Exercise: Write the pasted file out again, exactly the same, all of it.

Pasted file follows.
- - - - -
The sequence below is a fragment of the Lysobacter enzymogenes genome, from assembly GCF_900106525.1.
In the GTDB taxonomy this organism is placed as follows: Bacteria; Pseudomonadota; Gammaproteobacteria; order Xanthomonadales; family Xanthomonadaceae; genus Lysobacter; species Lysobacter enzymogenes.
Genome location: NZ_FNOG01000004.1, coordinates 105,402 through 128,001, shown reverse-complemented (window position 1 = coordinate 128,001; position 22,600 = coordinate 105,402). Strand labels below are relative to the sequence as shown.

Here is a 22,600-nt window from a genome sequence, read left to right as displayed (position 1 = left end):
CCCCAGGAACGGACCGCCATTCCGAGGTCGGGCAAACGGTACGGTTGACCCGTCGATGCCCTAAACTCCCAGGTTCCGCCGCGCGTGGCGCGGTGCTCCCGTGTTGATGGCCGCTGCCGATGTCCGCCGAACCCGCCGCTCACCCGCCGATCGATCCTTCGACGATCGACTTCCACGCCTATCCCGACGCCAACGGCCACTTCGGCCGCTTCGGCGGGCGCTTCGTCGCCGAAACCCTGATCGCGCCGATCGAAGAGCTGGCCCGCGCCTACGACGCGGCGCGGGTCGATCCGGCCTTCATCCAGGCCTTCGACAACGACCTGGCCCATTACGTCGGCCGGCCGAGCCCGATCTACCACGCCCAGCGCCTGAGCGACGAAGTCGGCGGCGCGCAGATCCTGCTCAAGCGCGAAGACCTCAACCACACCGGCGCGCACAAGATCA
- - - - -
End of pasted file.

The sequence below is a fragment of the Lysobacter enzymogenes genome, from assembly GCF_900106525.1.
In the GTDB taxonomy this organism is placed as follows: Bacteria; Pseudomonadota; Gammaproteobacteria; order Xanthomonadales; family Xanthomonadaceae; genus Lysobacter; species Lysobacter enzymogenes.
Genome location: NZ_FNOG01000004.1, coordinates 105,402 through 128,001, shown reverse-complemented (window position 1 = coordinate 128,001; position 22,600 = coordinate 105,402). Strand labels below are relative to the sequence as shown.

Here is a 22,600-nt window from a genome sequence, read left to right as displayed (position 1 = left end):
CCCCAGGAACGGACCGCCATTCCGAGGTCGGGCAAACGGTACGGTTGACCCGTCGATGCCCTAAACTCCCAGGTTCCGCCGCGCGTGGCGCGGTGCTCCCGTGTTGATGGCCGCTGCCGATGTCCGCCGAACCCGCCGCTCACCCGCCGATCGATCCTTCGACGATCGACTTCCACGCCTATCCCGACGCCAACGGCCACTTCGGCCGCTTCGGCGGGCGCTTCGTCGCCGAAACCCTGATCGCGCCGATCGAAGAGCTGGCCCGCGCCTACGACGCGGCGCGGGTCGATCCGGCCTTCATCCAGGCCTTCGACAACGACCTGGCCCATTACGTCGGCCGGCCGAGCCCGATCTACCACGCCCAGCGCCTGAGCGACGAAGTCGGCGGCGCGCAGATCCTGCTCAAGCGCGAAGACCTCAACCACACCGGCGCGCACAAGATCA